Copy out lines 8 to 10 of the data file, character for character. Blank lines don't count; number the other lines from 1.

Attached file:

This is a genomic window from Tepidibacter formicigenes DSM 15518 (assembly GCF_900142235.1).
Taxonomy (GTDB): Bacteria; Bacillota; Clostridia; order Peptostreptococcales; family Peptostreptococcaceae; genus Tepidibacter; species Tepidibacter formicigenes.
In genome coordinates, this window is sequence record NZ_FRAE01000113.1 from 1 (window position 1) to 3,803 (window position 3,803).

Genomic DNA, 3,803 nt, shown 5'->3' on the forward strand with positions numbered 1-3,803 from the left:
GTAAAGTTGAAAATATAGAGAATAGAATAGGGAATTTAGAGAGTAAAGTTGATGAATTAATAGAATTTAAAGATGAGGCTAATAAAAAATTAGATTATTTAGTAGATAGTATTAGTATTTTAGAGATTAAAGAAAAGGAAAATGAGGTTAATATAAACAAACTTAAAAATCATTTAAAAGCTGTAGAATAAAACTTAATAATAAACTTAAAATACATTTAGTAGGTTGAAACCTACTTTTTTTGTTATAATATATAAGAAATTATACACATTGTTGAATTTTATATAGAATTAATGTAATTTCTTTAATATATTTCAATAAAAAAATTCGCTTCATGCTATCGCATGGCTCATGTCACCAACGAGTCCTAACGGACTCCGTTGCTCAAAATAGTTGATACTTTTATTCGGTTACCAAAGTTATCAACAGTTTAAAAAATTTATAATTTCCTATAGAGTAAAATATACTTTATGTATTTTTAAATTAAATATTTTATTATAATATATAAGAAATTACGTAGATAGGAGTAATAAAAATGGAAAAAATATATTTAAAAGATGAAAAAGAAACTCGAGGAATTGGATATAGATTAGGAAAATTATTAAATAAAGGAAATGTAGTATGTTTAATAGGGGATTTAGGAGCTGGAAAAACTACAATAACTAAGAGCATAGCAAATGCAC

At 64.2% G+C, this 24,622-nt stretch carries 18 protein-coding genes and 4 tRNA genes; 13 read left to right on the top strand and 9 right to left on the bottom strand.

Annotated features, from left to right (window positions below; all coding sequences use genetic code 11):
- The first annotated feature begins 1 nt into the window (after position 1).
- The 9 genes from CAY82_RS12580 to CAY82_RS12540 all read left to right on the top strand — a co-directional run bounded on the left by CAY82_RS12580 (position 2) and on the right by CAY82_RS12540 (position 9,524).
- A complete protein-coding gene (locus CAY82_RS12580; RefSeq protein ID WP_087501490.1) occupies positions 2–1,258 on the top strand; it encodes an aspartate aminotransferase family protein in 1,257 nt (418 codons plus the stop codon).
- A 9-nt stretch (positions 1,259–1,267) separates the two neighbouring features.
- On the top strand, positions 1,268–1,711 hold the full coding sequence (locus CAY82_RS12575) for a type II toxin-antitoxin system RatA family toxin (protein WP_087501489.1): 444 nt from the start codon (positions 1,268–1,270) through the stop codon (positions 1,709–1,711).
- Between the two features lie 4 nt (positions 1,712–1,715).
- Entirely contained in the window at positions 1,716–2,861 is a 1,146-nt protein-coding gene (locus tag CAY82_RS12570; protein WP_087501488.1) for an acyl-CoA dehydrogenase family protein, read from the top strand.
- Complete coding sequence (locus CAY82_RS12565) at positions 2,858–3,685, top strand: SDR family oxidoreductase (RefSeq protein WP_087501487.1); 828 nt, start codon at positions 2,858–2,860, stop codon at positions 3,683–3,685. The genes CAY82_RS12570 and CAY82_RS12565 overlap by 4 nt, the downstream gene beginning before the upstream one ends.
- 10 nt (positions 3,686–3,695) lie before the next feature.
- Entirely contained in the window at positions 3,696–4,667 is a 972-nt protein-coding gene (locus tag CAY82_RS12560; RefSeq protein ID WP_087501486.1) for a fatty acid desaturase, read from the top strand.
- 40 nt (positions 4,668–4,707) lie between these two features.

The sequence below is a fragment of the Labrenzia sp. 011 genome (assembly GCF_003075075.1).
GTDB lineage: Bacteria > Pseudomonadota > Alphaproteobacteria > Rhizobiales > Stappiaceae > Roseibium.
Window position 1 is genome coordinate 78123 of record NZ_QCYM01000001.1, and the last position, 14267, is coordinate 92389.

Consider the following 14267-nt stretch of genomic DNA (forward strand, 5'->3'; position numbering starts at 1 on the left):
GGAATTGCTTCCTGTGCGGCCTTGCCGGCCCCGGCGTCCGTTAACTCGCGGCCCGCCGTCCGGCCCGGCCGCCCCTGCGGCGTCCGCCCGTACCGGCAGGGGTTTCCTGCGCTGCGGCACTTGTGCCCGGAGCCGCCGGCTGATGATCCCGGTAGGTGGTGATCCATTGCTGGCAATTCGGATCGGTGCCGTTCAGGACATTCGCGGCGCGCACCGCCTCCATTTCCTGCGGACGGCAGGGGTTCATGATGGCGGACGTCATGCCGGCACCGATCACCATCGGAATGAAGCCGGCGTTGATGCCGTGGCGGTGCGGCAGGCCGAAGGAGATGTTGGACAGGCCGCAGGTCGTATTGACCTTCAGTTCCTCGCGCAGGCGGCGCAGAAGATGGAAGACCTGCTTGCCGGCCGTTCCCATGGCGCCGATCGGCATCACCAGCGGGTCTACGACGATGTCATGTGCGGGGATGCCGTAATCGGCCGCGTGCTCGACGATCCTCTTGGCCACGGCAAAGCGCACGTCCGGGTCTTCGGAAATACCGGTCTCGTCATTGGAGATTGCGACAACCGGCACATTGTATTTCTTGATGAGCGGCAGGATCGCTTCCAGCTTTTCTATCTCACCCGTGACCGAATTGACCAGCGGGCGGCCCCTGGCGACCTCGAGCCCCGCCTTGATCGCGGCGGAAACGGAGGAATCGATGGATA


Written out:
- The first annotated feature begins 1 nt into the window (after position 1).
- The 9 genes from CAY82_RS12580 to CAY82_RS12540 all read left to right on the top strand — a co-directional run bounded on the left by CAY82_RS12580 (position 2) and on the right by CAY82_RS12540 (position 9,524).
- A complete protein-coding gene (locus CAY82_RS12580; RefSeq protein ID WP_087501490.1) occupies positions 2–1,258 on the top strand; it encodes an aspartate aminotransferase family protein in 1,257 nt (418 codons plus the stop codon).